|Οὐδεὶς δύναται δυσὶ κυρίοις δουλεύειν· ἢ γὰρ τὸν ἕνα μισήσει καὶ τὸν ἕτερον ἀγαπήσει, ἢ ἑνὸς ἀνθέξεται καὶ τοῦ ἑτέρου καταφρονήσει. οὐ δύνασθε θεῷ δουλεύειν καὶ μαμωνᾷ.||ἢ πῶς δύναταί τις εἰσελθεῖν εἰς τὴν οἰκίαν τοῦ ἰσχυροῦ καὶ τὰ σκεύη αὐτοῦ ἁρπάσαι, ἐὰν μὴ πρῶτον δήσῃ τὸν ἰσχυρόν; καὶ τότε τὴν οἰκίαν αὐτοῦ διαρπάσει.|
|No one is able to serve two masters. Either he will hate the one and love the other, or he will be devoted to the one and despise the other. You cannot serve God and mammon.||Or how can anyone enter the strong man's house and plunder his possessions, unless first he bind the strong man? Only then will he plunder his house.|
What I find interesting is the way Irenaeus's concerns as he reads Matthew are so utterly different than the evangelist's concerns in recording Jesus' words. Of course, none of the evangelists dealt with teachings quite like Marcion's, so any appeal to the gospels in this regard is going to apply the texts to situations to which they never envisioned being applied to in the first place. Even so, the way Irenaeus reads Matthew cuts so strongly against the grain of the text that the text itself is barely recognizable.
To illustrate this "cutting across the grain," let's consider Irenaeus's reading of Matt. 12.29. This verse is part of Jesus' response to "the Pharisees" (12.24), who accuse him of casting out demons in the name/power of "Beelzebul, the prince of demons" [ἐν τῷ Βεελζεβοὺλ ἄρχοντι τῶν δαιμονίων].1 Jesus answers their charge with the images of (i) a divided kingdom and (ii) a divided house (12.25), and then applies these images to Satan's [ὁ σατανᾶς] kingdom/house (12.26). In 12.27 Jesus likens his own exorcistic practice to that of "your sons" (viz., those associated with his accusers); in 12.28, however, Jesus isolates his exorcisms as the harbinger of God's kingdom. Matthew 12.29, then, continues these images/themes (house, Satan, God, inter- rather than intra-house conflict). That is, Jesus' exorcisms demonstrate not that he is in league with Beelzebul but that Satan has been bound and has his domain plundered.
Irenaeus recognizes that, contextually, the "strong man" [ἰσχυρός] of 12.29 refers to Satan. And, just as clearly, the one [τις] who binds the strong man is Jesus (note the strong first-person reference in 12.28: εἰ δὲ . . . ἐγὼ ἐκβάλλω [but if I am casting out . . .]). But in other respects Irenaeus pursues a different program than Matthew. In the gospel, the point of Jesus' saying in v. 29 is that Jesus overcomes rather than serves the satan, the enemy of God's people; the focus is on the contrast between Beelzebul and Jesus. In Adversus haereses, the point of Jesus' saying becomes the connection between Jesus and the Creator God, against whom no created thing could reasonably be compared. "[F]or not he alone, but not one of created and subject things, shall ever be compared to the Word of God, by whom all things were made, who is our Lord Jesus Christ" (Haer. 3.8.2). The link with traditions of creation in both the Hebrew Bible (Gen. 1–3; Isa. 55) and the developing canon of NT texts (John 1.1–14; Col. 1.15–20) are intentional; notice that Irenaeus immediately proceeds to offer a meditation on the proper relation of the created order vis-à-vis the Creator and the language that befits this relation (Haer. 3.8.3).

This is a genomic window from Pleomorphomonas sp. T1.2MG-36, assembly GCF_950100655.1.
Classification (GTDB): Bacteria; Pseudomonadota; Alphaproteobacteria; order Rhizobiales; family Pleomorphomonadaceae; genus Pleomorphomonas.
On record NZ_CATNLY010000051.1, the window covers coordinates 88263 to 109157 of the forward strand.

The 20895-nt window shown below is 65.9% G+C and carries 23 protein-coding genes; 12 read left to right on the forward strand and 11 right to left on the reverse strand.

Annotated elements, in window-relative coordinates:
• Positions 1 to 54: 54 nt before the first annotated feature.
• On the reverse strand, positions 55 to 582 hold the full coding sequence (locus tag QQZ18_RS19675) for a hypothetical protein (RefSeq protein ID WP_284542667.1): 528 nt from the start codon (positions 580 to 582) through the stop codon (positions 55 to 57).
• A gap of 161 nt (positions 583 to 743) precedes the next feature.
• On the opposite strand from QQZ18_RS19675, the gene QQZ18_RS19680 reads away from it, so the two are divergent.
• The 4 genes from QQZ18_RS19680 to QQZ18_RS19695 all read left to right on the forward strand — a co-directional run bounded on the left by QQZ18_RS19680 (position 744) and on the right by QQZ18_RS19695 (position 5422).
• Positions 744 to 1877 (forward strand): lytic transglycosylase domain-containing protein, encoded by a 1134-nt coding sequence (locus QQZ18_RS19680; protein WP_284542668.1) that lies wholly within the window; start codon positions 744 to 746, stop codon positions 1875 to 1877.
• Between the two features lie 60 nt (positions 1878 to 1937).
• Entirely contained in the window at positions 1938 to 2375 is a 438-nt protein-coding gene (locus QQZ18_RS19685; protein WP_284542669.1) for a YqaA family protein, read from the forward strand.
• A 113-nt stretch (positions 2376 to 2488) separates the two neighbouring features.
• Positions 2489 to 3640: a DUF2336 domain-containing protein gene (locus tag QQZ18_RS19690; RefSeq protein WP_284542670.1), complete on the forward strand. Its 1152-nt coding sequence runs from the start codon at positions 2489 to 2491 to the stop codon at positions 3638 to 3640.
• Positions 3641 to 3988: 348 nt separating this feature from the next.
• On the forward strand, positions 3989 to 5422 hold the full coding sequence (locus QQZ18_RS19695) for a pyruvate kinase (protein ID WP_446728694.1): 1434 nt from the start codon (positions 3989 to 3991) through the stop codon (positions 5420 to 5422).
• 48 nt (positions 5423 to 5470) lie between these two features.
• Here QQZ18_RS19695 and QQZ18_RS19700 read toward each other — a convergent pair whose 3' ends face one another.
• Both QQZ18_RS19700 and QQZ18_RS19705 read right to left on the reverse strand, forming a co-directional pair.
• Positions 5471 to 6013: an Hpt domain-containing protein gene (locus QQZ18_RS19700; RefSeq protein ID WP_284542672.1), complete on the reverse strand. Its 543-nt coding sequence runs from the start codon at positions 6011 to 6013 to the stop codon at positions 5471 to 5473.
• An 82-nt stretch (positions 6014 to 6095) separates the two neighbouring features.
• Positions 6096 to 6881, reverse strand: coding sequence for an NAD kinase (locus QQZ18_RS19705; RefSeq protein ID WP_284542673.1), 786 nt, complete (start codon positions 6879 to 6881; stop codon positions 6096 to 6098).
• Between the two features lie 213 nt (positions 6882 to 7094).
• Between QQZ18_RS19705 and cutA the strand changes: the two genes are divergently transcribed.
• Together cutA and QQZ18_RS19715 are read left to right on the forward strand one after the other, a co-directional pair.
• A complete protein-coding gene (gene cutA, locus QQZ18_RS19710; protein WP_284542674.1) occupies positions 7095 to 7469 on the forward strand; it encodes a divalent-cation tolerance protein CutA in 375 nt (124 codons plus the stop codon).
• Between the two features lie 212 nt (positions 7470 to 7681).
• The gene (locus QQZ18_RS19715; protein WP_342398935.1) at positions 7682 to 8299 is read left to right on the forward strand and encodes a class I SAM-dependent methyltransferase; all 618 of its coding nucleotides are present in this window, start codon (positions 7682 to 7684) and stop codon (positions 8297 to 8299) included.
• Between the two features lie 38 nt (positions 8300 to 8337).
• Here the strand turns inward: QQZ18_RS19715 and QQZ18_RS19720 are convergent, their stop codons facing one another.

Certainly my expertise in Christian history in the second through fifth centuries is very limited. But I suspect that this hermeneutical development—in which the gospels' witness to Jesus is being pressed in service of christological debates significantly different than those the evangelists engaged in—would continue until its climax in the great ecclesial councils, especially Nicaea. I can't help but wonder, though, the extent to which writers such as Irenaeus may have been aware that they were wielding the texts in alien arenas and for alien purposes even as they felt themselves constrained to honor and faithfully preserve the heritage of the past. For all Irenaeus's hermeneutical innovation in reading Matthew, he seems to have felt genuinely that Marcion had crossed the line in shaking off the constraint of the past and developing a scandalously new theological program.
(Of course Marcion, for his own part, apparently thought he was restoring, not repudiating, the heritage of the past. But that's a discussion for another post.)
1 For a detailed discussion of "the Beelzebul controversy," see chapter 7 of my Structuring Early Christian Memory: Jesus in Tradition, Performance, and Text (ESCO; London and New York: T&T Clark, 2010), 174–210.